Family Tree



We all know finding those elusive ancestors can call for a bit of luck and creativity. This includes those Collateral Relatives that are neither direct ancestors nor direct descendants of an individual (e.g., siblings, aunts, uncles, nieces, and nephews).  So try peaking a little closer into those unsuspecting places and let yourself believe. "There is no such thing as a coincidence."

Here's my true story:

My 2nd great grandparents, John Wallace and Catherine Elizabeth (Baker) Wallace, came over from England in 1848 with 5 children between the ages of 9 & 1.  Shortly after their arrival in Castle Garden, their mother Catherine Elizabeth died. The family shows up in the 1850 Mt. Pleasant, Westchester, New York census with a new mother, also named Elizabeth. She was marked in the census as being married within the last year.  Their father John was excited to be back to work as a Landscape Gardener along the Hudson River. He came from a long line of Landscape Gardeners in his native country of Scotland. His oldest son was going to the prestigious, Monroe School for boys and things seemed to be looking up in his world.

After a few years, the whole family moved to Chicago and he came from a long line of Landscape Gardeners in Scotland and after enjoying only a few years of what might have been called a normal life, he was involved in a serious train accident.  He dies quickly from his grievous injuries in 1857.  The two oldest children were already on their own and of the three youngest; one was unofficially adopted by John’s employer leaving the two girls, who were sent to their father’s siblings in England. One to his sister, Jane, and the other to his two bachelor brothers.  We don’t know what happened to their stepmother after the death of her husband. She did not take any of the children into her care after her husband died. So, what happened to John’s wife and his children and how am I supposed to find them?

I began searching for clues. I had to take my research back to England before I found this grandfather’s older sister, Jane Wallace.  She was working as a Ladies Maid in 1851. For a somewhat famous man named “Fox Maul Ramsey”.  I made sure to keep track of the other servant names in this household and began looking for those “Collateral Relatives” that I would need some luck in finding.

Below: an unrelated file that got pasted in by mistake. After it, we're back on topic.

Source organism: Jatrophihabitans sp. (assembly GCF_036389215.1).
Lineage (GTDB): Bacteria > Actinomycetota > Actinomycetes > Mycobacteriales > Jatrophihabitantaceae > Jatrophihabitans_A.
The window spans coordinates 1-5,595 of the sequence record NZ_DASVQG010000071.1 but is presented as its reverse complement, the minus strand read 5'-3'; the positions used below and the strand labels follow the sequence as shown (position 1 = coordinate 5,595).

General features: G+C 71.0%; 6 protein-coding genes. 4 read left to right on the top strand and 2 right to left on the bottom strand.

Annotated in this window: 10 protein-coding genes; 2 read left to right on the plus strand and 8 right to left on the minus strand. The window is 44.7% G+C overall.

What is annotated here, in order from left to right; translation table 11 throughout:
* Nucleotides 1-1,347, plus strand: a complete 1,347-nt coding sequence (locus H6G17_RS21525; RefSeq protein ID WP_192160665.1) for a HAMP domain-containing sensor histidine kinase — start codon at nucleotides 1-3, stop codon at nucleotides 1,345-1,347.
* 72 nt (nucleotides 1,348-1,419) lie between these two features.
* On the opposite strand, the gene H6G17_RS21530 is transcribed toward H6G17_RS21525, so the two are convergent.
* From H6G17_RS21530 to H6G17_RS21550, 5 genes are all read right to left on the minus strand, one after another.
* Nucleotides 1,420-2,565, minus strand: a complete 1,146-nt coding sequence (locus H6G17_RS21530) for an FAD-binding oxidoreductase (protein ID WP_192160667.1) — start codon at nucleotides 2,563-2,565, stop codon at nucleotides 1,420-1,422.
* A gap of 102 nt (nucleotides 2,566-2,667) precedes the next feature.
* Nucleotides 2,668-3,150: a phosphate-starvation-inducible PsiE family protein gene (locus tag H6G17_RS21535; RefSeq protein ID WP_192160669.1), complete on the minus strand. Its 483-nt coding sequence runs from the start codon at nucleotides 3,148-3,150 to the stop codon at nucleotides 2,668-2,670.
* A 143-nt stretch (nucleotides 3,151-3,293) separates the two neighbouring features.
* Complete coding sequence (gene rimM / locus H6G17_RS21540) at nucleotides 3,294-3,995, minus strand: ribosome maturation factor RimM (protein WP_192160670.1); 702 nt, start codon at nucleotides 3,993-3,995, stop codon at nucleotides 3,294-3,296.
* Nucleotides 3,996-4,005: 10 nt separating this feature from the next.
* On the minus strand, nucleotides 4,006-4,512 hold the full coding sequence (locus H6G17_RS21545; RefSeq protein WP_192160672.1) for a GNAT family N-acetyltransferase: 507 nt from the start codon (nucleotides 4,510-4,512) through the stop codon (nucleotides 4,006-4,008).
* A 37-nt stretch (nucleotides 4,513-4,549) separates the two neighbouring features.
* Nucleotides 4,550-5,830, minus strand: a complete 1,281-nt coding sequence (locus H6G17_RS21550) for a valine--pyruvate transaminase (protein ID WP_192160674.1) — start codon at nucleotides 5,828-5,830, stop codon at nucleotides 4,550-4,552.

Of those other household servants there was a Butler by the name of George Hanson.  Then, as my search continued in England, I discovered an 1853 marriage record for whom I thought could be John’s older sister.  A Jane Wallace, married to (guess who?) George Hanson.  This looked to be the same Butler from the 1851 census.  After continuing the search in the 1861 England Census, I found Jane and George Hanson as a married couple with a 13 year old Catha Wallace, listed as their niece.  I had located John and Catherine’s youngest child. From there, all I had to do was some follow up work to confirm my findings.

No doubt, I was truly benefited by some luck from my ancestors.  I might never have found Catherine (Catha) as she was no longer in England by the the next, Census of England in 1871.  It was because I chose to take a good look at the Butler. Coincidence?...No Such Thing..... the Butler "always" does it?

If you just want to make things a little more interesting. Search for someone “of note” from the area or  a “Collateral Relative” that could have lived nearby during that time. (i.e. Neighbors, friends, servants, famous individuals, etc.)

Here is an Example:

The same John and Catherine Wallace were married and lived in St. George, Hanover Square. This is very close to where Charles Dickens lived and worked as a child when his father was sent for a short stay in Marshalsea, debtors prison in 1824. My 3rd Great Grandfather, John Wallace was born in 1815, Hanworth, Middlesex, England; while Dickens was born in 1812, Portsea, Hampshire.  Wallace & Dickens were born within 2 years of each other.  At the young age of 12, Charles worked full time at Warrens Blacking Factory to support his family during the time his father was in the Marshalsea Prison.  

John and Catherine Wallace could have easily seen or known Charles Dickens, while living in England. They attended Church nearby and Warren's Blacking Factory was not far (where Dickens worked as a boy).  This combined with being of the same age and status made it a real possibility.

Now fast forward and imagine Charles Dickens traveling to New York in 1842 to meet Washington Irving. Irving had earlier correspondence with him regarding his interest in “The Old Curiosity Shop”, of whom Dickens was the author.

In 1846, Irving then returns home to Sunnyside, just outside of Tarrytown (Sleepy Hollow), New York.  To add to the coincidence(?), John and Catherine Wallace had immigrated to Tarrytown (Sleepy Hollow), NY in 1848.  The same place Washington Irving is living at the same time.

This might be taking things a little too far but I attended Washington Irving Junior High School and my favorite story has always been, “A Christmas Carol”.

You know what they say, “There is no such thing as a coincidence.”

Stacey Wallace Rehbein

Family Dig Inc